In that atchievement, as to liim befell, And layd at them so sharpely and so sore,
And all those daungers unto them declar'd; That shortly them compelled to retrate,
Which sith they cannot in this canto well
Comprised be, I will them in another telt.
Scudamour doth bis conquest tell
Of vertuous Amoret: Mongst which the cause of their so cruell heat
Great Venus temple is describ'd;
And lovers life forth set.
But if the one be with the other ways,
A pound of gall doth over it redound: Of two fuil hard to read the harder theft.
That I too true by triall have approved'; But she that wrongfull challenge soone assoyled, For since the day that first with deadly wound And shew'd that she had not that lady reft, My heart was launcht, and learned to have loved, (As they suppos’d) but her had to her liking left. I never ioyed howre, but still with care was noved.
* And yet such grace is given them from above, “ Which when I red, my heart did inly earne,
Streight forth issewd a knight all arm’d to proofe,
Who, staying nought to question from aloofe, That to disloyalty she will not be allured.
Ran fierce at me, that fire glaunst from his horses
hoofe. “ Long were to tell the travell and long toile, Through which this shield of love I late bave wonne, “ Whom boldly I encountred (as I could) And purchased this peerelesse beauties spoile, And by good fortune shortly him unseated. That harder may be ended, then begonne : Eftsoones outsprung two more of equall mould; But since ye so desire, your will be donne. But I them both with equall hap defeated : Then hearke, ye gentle knights and ladies free, So all the twenty I likewise entreated, My hard mishaps that ye may learne to shonne ; And left them groning there upon the plaine. For though sweet love to conquer glorious bee, Then, preacing to the pillour, I repeated Yet is the paine thereof much greater then the fee. The read thereof for guerdon of my paine,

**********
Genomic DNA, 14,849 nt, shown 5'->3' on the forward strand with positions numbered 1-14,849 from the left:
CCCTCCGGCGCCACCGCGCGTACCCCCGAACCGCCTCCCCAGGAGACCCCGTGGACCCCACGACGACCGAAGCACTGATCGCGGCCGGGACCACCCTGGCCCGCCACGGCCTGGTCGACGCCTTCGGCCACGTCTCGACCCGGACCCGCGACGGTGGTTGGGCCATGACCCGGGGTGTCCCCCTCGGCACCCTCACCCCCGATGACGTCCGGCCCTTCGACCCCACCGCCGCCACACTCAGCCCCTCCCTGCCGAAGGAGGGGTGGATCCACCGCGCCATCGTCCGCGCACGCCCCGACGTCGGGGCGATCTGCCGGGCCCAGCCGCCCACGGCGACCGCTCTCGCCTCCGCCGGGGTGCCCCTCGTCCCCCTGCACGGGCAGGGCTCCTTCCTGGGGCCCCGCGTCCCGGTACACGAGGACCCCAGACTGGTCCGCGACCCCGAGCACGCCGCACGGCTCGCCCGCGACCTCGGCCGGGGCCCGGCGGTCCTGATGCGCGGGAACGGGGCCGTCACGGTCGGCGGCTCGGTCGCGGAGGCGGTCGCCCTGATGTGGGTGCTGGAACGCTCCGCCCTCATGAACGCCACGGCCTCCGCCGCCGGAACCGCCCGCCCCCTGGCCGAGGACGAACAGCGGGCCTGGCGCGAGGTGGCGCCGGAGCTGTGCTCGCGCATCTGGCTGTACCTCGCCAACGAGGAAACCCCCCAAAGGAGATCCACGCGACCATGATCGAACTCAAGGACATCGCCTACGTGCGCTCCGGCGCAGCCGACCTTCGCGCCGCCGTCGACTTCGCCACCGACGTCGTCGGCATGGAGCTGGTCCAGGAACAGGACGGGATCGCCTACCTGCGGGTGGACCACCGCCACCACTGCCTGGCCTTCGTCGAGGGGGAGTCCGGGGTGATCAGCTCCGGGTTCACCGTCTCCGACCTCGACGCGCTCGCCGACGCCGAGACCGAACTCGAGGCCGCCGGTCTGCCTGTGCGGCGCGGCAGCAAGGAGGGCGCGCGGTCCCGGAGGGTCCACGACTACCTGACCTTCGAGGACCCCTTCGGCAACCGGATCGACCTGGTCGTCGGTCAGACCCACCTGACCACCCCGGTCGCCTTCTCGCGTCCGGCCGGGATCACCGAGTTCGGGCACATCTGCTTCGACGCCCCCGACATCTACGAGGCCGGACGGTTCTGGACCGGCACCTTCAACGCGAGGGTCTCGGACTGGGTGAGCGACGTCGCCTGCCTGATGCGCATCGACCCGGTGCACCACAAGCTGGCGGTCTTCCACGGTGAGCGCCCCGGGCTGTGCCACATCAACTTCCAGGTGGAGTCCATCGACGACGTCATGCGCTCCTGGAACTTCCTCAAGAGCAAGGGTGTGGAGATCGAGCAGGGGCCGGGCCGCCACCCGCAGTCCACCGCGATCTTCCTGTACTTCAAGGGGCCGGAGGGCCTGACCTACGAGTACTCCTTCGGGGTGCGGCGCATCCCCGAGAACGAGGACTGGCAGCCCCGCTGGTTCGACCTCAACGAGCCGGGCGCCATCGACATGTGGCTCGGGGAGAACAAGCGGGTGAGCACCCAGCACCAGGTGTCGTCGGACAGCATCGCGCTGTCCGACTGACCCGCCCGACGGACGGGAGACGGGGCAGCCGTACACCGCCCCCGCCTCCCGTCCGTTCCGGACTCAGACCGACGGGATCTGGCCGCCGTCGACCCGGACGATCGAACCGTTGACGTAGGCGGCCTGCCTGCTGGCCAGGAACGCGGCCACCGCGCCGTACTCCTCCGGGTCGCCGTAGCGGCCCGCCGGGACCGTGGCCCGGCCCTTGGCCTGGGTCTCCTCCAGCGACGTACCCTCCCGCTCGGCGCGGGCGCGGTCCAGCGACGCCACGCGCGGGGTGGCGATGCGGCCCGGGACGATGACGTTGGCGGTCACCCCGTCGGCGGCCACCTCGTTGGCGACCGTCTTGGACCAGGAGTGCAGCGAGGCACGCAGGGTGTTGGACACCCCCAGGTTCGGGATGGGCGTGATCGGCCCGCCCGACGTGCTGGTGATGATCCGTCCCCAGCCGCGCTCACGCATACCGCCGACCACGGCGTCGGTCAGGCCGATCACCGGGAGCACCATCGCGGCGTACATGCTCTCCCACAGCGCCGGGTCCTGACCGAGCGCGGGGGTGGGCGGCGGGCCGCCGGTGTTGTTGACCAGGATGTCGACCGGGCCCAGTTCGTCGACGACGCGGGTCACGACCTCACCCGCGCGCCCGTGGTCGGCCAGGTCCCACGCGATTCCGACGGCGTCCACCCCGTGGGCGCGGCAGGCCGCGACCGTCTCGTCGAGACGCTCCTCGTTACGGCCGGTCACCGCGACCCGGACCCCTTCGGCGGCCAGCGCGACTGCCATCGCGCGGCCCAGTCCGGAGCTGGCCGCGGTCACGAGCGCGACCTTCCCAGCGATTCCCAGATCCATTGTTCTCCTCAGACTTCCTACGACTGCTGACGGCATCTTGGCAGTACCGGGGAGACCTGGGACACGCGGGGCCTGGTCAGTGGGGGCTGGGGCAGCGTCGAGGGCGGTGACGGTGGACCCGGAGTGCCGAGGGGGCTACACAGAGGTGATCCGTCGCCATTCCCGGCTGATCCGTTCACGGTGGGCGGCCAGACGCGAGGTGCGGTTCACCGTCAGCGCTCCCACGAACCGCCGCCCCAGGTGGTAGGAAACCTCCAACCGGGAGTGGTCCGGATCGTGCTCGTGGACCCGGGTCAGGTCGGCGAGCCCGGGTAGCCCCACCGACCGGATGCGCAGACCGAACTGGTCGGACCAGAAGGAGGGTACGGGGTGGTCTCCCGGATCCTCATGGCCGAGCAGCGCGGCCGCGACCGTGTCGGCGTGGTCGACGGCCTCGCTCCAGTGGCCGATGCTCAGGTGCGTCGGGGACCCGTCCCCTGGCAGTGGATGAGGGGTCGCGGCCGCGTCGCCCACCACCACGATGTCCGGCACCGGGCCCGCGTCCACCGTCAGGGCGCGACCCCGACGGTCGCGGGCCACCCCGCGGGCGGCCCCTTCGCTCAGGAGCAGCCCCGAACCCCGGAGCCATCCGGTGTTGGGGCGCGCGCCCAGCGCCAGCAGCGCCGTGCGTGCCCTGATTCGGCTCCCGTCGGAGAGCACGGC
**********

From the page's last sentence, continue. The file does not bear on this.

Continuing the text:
And, taking downe the shield, with me did it retaine. “ What time the fame of this renowmed prise Flew first abroad, and all mens eares possest;
“ So forth without impediment I past, I, having armes then taken, gan avise
Till to the bridges utter gate I came ; To winne me honour by some noble gest,
The which I found sure lockt and chained fast. And purchase me some place amongst the best. i knockt, but no man answred me by name; I boldly thought, (so young mens thoughts are bold) I cald, but no man answred to my clame: That this same brave emprize for me did rest, Yet I persever'd still to knocke and call; And that both shield and she whom I behold Till at the last I spide within the same Might be my lucky lot; sith all by lot we hold. Where one stood peeping through a crevis small,
To whom I cald aloud, halfe angry therewithall. “ So on that bard adventure forth I went, And to the place of perill shortly came :
“ That was to weet the porter of the place, That was a temple faire and auncient,